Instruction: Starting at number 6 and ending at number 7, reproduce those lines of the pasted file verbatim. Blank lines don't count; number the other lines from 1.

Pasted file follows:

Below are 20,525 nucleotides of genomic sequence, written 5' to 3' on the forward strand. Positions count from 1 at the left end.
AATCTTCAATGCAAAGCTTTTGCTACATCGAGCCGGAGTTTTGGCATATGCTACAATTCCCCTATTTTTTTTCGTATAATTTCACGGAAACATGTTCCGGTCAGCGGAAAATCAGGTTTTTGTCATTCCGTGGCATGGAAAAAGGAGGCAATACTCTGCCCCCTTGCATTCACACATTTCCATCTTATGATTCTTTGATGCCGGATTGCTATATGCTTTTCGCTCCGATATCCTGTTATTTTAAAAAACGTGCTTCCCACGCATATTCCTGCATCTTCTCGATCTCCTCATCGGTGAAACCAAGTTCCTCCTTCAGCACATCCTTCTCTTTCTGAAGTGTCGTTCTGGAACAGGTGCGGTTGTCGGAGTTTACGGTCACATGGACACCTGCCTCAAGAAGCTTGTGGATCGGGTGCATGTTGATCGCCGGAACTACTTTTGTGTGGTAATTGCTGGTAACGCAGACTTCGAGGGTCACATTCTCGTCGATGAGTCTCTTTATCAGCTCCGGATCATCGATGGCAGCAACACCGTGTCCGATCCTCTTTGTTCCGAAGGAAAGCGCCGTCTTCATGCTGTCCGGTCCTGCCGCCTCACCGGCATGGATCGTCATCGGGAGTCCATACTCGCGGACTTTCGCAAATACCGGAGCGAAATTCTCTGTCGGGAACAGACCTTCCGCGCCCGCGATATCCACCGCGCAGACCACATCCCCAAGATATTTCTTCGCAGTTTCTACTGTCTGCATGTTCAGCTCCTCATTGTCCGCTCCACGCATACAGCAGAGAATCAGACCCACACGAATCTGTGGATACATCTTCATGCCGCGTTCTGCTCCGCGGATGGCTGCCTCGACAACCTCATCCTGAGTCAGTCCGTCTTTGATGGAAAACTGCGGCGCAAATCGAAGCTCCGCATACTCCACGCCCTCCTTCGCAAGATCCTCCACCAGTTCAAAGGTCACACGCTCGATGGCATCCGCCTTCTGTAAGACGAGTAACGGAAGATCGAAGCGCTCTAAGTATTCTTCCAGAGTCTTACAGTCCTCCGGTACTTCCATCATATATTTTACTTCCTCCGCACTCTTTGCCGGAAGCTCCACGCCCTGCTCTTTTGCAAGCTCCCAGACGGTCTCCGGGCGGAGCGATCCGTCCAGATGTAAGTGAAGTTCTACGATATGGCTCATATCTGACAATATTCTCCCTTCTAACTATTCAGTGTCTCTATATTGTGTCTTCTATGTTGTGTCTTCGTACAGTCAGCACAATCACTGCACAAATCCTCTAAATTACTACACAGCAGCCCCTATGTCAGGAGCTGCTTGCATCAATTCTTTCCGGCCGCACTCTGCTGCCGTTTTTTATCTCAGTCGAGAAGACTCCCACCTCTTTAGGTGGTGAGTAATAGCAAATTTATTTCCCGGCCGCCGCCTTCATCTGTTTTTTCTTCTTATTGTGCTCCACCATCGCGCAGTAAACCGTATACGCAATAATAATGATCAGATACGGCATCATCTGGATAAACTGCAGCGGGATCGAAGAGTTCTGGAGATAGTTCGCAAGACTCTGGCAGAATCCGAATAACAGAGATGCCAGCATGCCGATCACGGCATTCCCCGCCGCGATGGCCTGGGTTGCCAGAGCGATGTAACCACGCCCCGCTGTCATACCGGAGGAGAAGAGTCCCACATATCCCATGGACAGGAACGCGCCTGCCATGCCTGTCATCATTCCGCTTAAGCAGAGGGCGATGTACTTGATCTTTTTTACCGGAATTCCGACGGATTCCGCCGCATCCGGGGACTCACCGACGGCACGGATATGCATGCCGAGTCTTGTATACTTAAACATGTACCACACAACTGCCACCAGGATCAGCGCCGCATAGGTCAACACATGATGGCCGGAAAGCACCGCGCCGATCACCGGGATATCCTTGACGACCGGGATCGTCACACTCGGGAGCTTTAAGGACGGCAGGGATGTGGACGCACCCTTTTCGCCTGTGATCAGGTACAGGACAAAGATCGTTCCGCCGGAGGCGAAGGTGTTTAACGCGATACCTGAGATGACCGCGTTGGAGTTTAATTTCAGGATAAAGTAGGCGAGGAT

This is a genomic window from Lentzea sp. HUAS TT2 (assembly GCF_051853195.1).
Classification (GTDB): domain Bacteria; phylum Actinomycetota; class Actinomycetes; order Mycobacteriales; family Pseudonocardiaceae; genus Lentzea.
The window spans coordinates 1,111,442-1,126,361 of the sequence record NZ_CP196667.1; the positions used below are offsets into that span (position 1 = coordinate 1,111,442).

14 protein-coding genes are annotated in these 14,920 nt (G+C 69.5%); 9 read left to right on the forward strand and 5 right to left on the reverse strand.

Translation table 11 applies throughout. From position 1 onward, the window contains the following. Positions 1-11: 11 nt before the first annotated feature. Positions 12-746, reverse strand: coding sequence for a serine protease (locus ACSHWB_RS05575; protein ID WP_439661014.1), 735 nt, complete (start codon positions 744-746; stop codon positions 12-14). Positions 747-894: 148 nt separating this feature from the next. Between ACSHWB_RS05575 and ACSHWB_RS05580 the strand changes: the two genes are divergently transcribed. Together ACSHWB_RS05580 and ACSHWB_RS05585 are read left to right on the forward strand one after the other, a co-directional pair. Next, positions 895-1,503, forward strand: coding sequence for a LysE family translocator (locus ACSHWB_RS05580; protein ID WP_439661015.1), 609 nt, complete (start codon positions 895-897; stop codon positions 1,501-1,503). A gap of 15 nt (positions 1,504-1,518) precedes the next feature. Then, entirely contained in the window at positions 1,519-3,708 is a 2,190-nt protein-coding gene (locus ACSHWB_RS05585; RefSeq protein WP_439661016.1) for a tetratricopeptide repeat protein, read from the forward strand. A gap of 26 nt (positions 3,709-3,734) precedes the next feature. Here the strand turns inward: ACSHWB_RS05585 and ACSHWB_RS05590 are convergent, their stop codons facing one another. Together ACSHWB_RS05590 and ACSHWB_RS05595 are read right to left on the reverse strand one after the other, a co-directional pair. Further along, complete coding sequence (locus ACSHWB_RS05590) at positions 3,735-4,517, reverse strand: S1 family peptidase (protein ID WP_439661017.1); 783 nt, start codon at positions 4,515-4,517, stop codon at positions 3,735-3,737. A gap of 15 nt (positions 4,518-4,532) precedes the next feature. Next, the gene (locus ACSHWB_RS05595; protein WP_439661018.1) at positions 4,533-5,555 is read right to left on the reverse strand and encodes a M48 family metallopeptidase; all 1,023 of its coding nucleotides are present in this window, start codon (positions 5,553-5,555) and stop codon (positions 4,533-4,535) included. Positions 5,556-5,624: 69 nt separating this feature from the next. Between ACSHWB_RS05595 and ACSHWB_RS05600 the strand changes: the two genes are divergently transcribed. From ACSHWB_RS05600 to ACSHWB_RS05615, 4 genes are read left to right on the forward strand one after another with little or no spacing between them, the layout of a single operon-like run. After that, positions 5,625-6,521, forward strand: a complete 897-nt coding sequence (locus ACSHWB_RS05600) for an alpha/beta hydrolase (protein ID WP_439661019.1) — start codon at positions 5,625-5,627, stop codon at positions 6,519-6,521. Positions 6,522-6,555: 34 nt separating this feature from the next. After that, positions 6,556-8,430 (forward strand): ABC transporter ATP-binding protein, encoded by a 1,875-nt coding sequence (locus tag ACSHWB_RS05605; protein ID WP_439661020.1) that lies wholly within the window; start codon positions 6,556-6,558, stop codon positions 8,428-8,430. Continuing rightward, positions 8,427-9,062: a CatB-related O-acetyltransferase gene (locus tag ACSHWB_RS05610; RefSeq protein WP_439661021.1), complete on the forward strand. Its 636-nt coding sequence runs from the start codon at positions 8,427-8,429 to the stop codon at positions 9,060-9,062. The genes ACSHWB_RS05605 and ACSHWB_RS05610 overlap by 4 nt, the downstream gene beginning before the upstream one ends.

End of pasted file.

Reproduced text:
14 protein-coding genes are annotated in these 14,920 nt (G+C 69.5%); 9 read left to right on the forward strand and 5 right to left on the reverse strand.

Translation table 11 applies throughout. From position 1 onward, the window contains the following. Positions 1-11: 11 nt before the first annotated feature. Positions 12-746, reverse strand: coding sequence for a serine protease (locus ACSHWB_RS05575; protein ID WP_439661014.1), 735 nt, complete (start codon positions 744-746; stop codon positions 12-14). Positions 747-894: 148 nt separating this feature from the next. Between ACSHWB_RS05575 and ACSHWB_RS05580 the strand changes: the two genes are divergently transcribed. Together ACSHWB_RS05580 and ACSHWB_RS05585 are read left to right on the forward strand one after the other, a co-directional pair. Next, positions 895-1,503, forward strand: coding sequence for a LysE family translocator (locus ACSHWB_RS05580; protein ID WP_439661015.1), 609 nt, complete (start codon positions 895-897; stop codon positions 1,501-1,503). A gap of 15 nt (positions 1,504-1,518) precedes the next feature. Then, entirely contained in the window at positions 1,519-3,708 is a 2,190-nt protein-coding gene (locus ACSHWB_RS05585; RefSeq protein WP_439661016.1) for a tetratricopeptide repeat protein, read from the forward strand. A gap of 26 nt (positions 3,709-3,734) precedes the next feature. Here the strand turns inward: ACSHWB_RS05585 and ACSHWB_RS05590 are convergent, their stop codons facing one another. Together ACSHWB_RS05590 and ACSHWB_RS05595 are read right to left on the reverse strand one after the other, a co-directional pair. Further along, complete coding sequence (locus ACSHWB_RS05590) at positions 3,735-4,517, reverse strand: S1 family peptidase (protein ID WP_439661017.1); 783 nt, start codon at positions 4,515-4,517, stop codon at positions 3,735-3,737. A gap of 15 nt (positions 4,518-4,532) precedes the next feature. Next, the gene (locus ACSHWB_RS05595; protein WP_439661018.1) at positions 4,533-5,555 is read right to left on the reverse strand and encodes a M48 family metallopeptidase; all 1,023 of its coding nucleotides are present in this window, start codon (positions 5,553-5,555) and stop codon (positions 4,533-4,535) included. Positions 5,556-5,624: 69 nt separating this feature from the next. Between ACSHWB_RS05595 and ACSHWB_RS05600 the strand changes: the two genes are divergently transcribed. From ACSHWB_RS05600 to ACSHWB_RS05615, 4 genes are read left to right on the forward strand one after another with little or no spacing between them, the layout of a single operon-like run. After that, positions 5,625-6,521, forward strand: a complete 897-nt coding sequence (locus ACSHWB_RS05600) for an alpha/beta hydrolase (protein ID WP_439661019.1) — start codon at positions 5,625-5,627, stop codon at positions 6,519-6,521. Positions 6,522-6,555: 34 nt separating this feature from the next. After that, positions 6,556-8,430 (forward strand): ABC transporter ATP-binding protein, encoded by a 1,875-nt coding sequence (locus tag ACSHWB_RS05605; protein ID WP_439661020.1) that lies wholly within the window; start codon positions 6,556-6,558, stop codon positions 8,428-8,430. Continuing rightward, positions 8,427-9,062: a CatB-related O-acetyltransferase gene (locus tag ACSHWB_RS05610; RefSeq protein WP_439661021.1), complete on the forward strand. Its 636-nt coding sequence runs from the start codon at positions 8,427-8,429 to the stop codon at positions 9,060-9,062. The genes ACSHWB_RS05605 and ACSHWB_RS05610 overlap by 4 nt, the downstream gene beginning before the upstream one ends.